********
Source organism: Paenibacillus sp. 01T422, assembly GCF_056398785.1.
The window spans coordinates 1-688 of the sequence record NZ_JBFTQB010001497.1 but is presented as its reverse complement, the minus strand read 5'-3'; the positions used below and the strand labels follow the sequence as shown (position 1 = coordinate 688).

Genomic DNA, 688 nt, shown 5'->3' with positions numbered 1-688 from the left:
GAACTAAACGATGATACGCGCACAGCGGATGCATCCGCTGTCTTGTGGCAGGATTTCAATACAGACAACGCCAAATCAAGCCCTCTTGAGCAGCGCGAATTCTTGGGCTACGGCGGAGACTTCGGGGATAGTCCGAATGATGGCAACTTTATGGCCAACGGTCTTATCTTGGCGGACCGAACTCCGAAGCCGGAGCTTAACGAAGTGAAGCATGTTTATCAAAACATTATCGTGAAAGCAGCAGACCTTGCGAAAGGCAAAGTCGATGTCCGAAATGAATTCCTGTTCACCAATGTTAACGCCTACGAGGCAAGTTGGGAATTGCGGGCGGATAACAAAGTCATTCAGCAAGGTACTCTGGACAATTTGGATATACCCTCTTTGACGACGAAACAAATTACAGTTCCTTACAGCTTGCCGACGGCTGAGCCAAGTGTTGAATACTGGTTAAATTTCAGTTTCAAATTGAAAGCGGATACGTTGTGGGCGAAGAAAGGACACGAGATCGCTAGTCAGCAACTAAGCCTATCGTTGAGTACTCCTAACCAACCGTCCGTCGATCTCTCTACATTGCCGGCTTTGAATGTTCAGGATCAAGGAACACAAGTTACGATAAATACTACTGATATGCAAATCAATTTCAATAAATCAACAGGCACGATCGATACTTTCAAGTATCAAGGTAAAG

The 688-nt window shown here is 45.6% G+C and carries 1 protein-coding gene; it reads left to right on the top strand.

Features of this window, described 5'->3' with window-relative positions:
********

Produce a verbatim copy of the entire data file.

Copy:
Source organism: Paenibacillus sp. 01T422, assembly GCF_056398785.1.
The window spans coordinates 1-688 of the sequence record NZ_JBFTQB010001497.1 but is presented as its reverse complement, the minus strand read 5'-3'; the positions used below and the strand labels follow the sequence as shown (position 1 = coordinate 688).

Genomic DNA, 688 nt, shown 5'->3' with positions numbered 1-688 from the left:
GAACTAAACGATGATACGCGCACAGCGGATGCATCCGCTGTCTTGTGGCAGGATTTCAATACAGACAACGCCAAATCAAGCCCTCTTGAGCAGCGCGAATTCTTGGGCTACGGCGGAGACTTCGGGGATAGTCCGAATGATGGCAACTTTATGGCCAACGGTCTTATCTTGGCGGACCGAACTCCGAAGCCGGAGCTTAACGAAGTGAAGCATGTTTATCAAAACATTATCGTGAAAGCAGCAGACCTTGCGAAAGGCAAAGTCGATGTCCGAAATGAATTCCTGTTCACCAATGTTAACGCCTACGAGGCAAGTTGGGAATTGCGGGCGGATAACAAAGTCATTCAGCAAGGTACTCTGGACAATTTGGATATACCCTCTTTGACGACGAAACAAATTACAGTTCCTTACAGCTTGCCGACGGCTGAGCCAAGTGTTGAATACTGGTTAAATTTCAGTTTCAAATTGAAAGCGGATACGTTGTGGGCGAAGAAAGGACACGAGATCGCTAGTCAGCAACTAAGCCTATCGTTGAGTACTCCTAACCAACCGTCCGTCGATCTCTCTACATTGCCGGCTTTGAATGTTCAGGATCAAGGAACACAAGTTACGATAAATACTACTGATATGCAAATCAATTTCAATAAATCAACAGGCACGATCGATACTTTCAAGTATCAAGGTAAAG

The 688-nt window shown here is 45.6% G+C and carries 1 protein-coding gene; it reads left to right on the top strand.

Features of this window, described 5'->3' with window-relative positions: